Section 10
Chapter 9,374

Rubidium transport in the cyanobacterium Synechococcus R-2 (Anacystis nidulans, S. leopoliensis) PCC 7942

Ritchie, R.J.

Plant Cell and Environment 20(7): 907-918


ISSN/ISBN: 0140-7791
DOI: 10.1046/j.1365-3040.1997.d01-127.x
Accession: 009373558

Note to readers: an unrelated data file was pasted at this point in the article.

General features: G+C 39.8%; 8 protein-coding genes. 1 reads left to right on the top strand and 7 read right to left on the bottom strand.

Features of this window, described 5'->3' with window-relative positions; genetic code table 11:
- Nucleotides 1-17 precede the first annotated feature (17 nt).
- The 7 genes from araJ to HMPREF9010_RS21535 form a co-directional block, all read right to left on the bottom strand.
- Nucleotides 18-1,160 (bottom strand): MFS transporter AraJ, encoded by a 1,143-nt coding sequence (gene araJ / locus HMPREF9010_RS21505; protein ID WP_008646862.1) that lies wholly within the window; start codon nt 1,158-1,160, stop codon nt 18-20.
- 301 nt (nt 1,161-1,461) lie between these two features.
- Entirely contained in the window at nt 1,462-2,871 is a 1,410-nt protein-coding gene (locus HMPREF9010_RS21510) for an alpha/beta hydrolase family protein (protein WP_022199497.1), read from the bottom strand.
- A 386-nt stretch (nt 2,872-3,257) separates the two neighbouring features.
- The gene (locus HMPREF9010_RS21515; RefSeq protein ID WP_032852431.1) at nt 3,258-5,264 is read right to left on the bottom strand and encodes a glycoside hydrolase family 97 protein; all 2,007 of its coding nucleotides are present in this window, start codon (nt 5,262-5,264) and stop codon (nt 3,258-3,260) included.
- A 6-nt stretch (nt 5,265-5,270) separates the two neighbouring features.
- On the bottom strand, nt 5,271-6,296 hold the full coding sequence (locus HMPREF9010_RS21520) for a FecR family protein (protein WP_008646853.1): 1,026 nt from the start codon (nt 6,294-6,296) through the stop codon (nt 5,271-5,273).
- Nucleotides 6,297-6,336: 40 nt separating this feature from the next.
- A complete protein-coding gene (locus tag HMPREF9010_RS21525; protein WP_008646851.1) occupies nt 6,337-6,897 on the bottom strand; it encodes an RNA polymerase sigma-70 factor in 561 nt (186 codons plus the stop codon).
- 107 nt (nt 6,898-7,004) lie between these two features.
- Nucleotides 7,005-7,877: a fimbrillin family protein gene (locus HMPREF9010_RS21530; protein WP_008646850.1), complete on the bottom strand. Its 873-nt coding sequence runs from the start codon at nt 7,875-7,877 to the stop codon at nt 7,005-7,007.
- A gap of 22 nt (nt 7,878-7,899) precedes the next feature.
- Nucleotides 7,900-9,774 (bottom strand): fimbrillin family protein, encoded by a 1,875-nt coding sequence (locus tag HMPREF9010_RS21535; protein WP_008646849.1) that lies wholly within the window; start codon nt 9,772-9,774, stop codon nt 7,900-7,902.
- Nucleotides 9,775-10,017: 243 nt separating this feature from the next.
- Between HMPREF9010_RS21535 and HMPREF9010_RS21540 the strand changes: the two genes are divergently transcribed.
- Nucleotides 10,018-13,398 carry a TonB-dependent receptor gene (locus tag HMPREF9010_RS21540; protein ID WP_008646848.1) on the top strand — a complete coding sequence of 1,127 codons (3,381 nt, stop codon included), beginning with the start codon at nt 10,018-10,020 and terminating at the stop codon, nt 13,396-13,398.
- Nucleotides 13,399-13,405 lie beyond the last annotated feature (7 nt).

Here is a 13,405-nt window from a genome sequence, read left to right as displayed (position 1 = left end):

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Synechococcus R-2 is a unicellular blue-green alga. The cells will grow on Rb+ as a substitute for K+ but at a slower rate (t2 approximately 15 h versus 12 h). Potassium is not, strictly speaking, an essential element for Synechococcus. Rubidium fluxes (using 86Rb+) are much slower than those of potassium, about 1 nmol m-2 s-1 in the light (0.35 mol m-3 Rb+). 86Rb+ fluxes in the dark are about 0-1 nmol m-2 s-1. These fluxes are very slow compared to those of Na+ and other ions. Isotopic influx of Rb+ can supply sufficient Rb+ to keep up with the demands for growth, but the net flux needed to keep up with growth in the light is a large proportion of the total observed flux. Kinetic studies of Rb+ uptake versus [Rb+] show two uptake phases consistent with a high-affinity and a low-affinity system. Both systems appear to be light-activated. Transport of Rb+ appears to be passive at pHo 10 in the light and dark. There is no case for active transport of Rb+ at pHo 7.5 in the light, but a marginal case for active uptake in the dark (about 3 kJ mol-1). There is only a small effect of Na+ upon Rb+ transport. 86Rb+ should not be used in place of 42K+ in K+ nutrition studies as the details of Rb+ transport are different to those of K+ transport.

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